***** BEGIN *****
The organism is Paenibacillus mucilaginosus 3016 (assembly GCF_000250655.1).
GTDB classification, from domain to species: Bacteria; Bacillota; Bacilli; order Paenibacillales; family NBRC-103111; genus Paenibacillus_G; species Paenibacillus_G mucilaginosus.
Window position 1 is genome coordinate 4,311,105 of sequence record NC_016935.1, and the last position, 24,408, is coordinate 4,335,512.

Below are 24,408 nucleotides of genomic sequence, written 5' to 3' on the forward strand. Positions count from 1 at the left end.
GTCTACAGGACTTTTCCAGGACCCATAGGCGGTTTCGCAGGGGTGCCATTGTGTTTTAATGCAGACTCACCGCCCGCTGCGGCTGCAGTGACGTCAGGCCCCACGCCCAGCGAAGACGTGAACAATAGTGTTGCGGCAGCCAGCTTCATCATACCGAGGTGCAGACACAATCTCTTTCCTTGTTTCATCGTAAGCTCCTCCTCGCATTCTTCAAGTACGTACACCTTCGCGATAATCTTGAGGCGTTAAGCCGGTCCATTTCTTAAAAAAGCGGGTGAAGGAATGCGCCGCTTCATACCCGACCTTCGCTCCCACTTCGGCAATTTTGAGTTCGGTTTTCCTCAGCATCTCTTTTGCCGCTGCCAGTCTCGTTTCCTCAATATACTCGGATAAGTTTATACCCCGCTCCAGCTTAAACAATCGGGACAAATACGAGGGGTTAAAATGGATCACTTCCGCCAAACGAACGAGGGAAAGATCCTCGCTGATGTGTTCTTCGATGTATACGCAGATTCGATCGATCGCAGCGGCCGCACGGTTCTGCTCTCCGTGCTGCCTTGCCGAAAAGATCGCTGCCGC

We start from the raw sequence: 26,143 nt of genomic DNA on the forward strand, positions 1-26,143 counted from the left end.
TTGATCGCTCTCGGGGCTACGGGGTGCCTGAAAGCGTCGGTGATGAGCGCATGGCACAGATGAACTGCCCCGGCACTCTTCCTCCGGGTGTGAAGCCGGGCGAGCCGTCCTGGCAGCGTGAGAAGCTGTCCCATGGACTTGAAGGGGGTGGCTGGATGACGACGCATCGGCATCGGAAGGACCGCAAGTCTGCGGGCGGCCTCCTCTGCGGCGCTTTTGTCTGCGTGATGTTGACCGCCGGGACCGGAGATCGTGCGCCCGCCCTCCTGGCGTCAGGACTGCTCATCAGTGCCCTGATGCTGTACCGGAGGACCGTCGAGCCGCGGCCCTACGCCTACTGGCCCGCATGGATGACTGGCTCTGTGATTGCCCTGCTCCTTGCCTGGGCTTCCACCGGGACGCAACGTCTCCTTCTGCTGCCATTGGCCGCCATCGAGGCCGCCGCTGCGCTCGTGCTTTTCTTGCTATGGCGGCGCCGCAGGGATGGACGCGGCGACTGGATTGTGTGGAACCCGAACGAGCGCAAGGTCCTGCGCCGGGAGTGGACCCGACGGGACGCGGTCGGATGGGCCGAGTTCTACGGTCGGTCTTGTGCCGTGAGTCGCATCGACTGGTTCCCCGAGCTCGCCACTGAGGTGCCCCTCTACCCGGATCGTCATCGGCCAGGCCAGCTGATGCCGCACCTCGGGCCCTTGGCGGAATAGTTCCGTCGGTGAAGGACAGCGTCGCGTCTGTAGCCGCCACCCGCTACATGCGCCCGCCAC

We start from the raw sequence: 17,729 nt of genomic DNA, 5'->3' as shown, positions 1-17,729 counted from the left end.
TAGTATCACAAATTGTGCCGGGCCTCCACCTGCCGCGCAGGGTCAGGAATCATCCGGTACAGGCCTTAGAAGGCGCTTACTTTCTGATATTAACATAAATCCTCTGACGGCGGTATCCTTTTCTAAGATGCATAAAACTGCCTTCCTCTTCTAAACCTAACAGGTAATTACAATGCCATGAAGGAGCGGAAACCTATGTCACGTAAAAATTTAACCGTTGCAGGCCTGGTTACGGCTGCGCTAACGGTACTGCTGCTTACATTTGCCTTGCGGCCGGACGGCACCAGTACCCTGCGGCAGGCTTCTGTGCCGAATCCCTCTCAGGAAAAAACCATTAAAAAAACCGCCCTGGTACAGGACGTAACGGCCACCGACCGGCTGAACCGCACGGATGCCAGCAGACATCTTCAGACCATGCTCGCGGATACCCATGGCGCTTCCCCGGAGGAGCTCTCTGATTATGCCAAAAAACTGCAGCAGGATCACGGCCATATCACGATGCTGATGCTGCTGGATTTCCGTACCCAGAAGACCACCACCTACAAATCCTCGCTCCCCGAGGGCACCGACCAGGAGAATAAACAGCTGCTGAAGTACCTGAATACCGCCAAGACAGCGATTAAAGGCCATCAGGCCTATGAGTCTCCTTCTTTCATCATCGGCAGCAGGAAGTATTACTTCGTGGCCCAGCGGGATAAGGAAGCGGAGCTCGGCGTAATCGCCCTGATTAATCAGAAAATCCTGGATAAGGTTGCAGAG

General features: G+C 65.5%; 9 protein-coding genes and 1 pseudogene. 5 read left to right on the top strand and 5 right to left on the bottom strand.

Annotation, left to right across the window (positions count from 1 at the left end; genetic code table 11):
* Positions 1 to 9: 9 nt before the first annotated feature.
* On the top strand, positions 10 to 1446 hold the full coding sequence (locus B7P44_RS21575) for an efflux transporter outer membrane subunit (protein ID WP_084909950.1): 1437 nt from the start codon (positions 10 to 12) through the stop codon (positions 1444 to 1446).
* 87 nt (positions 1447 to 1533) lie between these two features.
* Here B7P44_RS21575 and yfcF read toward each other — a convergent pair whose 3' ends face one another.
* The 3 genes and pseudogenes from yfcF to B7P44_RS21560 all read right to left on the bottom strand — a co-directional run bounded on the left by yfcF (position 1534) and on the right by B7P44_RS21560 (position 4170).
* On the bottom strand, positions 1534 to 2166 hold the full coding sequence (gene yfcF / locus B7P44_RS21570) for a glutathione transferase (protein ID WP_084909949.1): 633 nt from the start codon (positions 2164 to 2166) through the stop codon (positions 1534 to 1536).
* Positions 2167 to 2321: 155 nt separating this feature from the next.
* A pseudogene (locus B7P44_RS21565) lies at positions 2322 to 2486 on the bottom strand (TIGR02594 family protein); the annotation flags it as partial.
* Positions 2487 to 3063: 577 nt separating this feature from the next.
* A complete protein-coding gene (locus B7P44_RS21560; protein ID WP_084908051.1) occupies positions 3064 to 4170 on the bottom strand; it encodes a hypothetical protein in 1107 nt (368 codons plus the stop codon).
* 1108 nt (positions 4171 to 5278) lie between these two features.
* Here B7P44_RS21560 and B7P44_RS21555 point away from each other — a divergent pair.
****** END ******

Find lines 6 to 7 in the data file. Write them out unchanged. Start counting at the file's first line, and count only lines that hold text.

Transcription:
We start from the raw sequence: 26,143 nt of genomic DNA on the forward strand, positions 1-26,143 counted from the left end.
TTGATCGCTCTCGGGGCTACGGGGTGCCTGAAAGCGTCGGTGATGAGCGCATGGCACAGATGAACTGCCCCGGCACTCTTCCTCCGGGTGTGAAGCCGGGCGAGCCGTCCTGGCAGCGTGAGAAGCTGTCCCATGGACTTGAAGGGGGTGGCTGGATGACGACGCATCGGCATCGGAAGGACCGCAAGTCTGCGGGCGGCCTCCTCTGCGGCGCTTTTGTCTGCGTGATGTTGACCGCCGGGACCGGAGATCGTGCGCCCGCCCTCCTGGCGTCAGGACTGCTCATCAGTGCCCTGATGCTGTACCGGAGGACCGTCGAGCCGCGGCCCTACGCCTACTGGCCCGCATGGATGACTGGCTCTGTGATTGCCCTGCTCCTTGCCTGGGCTTCCACCGGGACGCAACGTCTCCTTCTGCTGCCATTGGCCGCCATCGAGGCCGCCGCTGCGCTCGTGCTTTTCTTGCTATGGCGGCGCCGCAGGGATGGACGCGGCGACTGGATTGTGTGGAACCCGAACGAGCGCAAGGTCCTGCGCCGGGAGTGGACCCGACGGGACGCGGTCGGATGGGCCGAGTTCTACGGTCGGTCTTGTGCCGTGAGTCGCATCGACTGGTTCCCCGAGCTCGCCACTGAGGTGCCCCTCTACCCGGATCGTCATCGGCCAGGCCAGCTGATGCCGCACCTCGGGCCCTTGGCGGAATAGTTCCGTCGGTGAAGGACAGCGTCGCGTCTGTAGCCGCCACCCGCTACATGCGCCCGCCAC